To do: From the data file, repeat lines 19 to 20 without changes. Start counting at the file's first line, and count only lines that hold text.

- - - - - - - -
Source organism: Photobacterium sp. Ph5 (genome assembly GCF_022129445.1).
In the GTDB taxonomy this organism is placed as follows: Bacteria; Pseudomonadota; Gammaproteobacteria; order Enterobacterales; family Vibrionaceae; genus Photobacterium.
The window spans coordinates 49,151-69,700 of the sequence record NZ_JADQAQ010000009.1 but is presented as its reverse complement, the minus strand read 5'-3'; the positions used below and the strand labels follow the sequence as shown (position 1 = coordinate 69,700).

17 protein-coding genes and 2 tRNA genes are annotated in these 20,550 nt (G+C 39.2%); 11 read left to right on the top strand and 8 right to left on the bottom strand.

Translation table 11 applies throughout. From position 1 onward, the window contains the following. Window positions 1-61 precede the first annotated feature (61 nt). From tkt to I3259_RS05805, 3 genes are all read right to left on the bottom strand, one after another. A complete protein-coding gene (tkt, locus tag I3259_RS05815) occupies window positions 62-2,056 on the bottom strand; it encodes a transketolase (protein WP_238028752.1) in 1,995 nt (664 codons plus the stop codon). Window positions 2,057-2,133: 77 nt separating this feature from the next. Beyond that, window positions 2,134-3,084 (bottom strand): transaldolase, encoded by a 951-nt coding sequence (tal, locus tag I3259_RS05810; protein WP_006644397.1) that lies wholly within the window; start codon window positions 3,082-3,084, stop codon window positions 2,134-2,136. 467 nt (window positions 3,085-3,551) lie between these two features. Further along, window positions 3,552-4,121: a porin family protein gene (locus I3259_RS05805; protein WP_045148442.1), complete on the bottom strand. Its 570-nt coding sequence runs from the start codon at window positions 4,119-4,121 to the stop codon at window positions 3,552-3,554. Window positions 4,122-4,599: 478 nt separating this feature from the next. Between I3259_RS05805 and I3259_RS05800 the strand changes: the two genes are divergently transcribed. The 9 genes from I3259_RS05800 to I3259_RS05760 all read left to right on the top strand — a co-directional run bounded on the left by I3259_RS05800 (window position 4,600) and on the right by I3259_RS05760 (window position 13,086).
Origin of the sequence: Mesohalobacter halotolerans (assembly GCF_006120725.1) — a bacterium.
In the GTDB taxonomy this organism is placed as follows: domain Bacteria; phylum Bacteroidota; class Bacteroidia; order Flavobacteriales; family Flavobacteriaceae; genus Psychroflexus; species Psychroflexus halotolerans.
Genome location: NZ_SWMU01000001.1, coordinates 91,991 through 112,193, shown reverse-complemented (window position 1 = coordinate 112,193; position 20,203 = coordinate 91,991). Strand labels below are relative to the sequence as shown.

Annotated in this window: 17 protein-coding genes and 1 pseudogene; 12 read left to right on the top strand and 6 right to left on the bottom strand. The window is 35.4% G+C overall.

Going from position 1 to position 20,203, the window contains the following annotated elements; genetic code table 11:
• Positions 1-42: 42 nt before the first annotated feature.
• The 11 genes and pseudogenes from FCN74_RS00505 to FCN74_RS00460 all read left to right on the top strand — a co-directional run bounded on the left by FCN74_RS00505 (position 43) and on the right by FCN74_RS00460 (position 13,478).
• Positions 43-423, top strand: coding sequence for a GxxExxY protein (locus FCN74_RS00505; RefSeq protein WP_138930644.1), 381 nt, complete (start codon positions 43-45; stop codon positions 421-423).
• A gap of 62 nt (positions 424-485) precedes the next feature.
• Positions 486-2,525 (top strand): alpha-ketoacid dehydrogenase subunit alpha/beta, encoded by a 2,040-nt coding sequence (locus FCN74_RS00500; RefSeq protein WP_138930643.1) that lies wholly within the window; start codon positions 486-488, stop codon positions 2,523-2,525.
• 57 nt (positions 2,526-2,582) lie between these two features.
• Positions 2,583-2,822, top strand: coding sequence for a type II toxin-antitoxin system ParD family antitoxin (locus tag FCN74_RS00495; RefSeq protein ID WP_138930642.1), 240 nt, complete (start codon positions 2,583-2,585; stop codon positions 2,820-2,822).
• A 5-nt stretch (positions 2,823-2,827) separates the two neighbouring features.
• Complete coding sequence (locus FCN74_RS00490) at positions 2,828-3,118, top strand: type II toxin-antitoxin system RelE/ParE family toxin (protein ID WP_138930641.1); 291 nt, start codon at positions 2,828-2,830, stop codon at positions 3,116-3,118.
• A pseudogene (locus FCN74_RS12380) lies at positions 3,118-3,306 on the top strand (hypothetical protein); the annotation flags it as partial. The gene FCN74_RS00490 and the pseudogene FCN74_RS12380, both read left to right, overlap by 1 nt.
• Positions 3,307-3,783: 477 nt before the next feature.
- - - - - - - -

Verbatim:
• Complete coding sequence (locus FCN74_RS00490) at positions 2,828-3,118, top strand: type II toxin-antitoxin system RelE/ParE family toxin (protein ID WP_138930641.1); 291 nt, start codon at positions 2,828-2,830, stop codon at positions 3,116-3,118.
• A pseudogene (locus FCN74_RS12380) lies at positions 3,118-3,306 on the top strand (hypothetical protein); the annotation flags it as partial. The gene FCN74_RS00490 and the pseudogene FCN74_RS12380, both read left to right, overlap by 1 nt.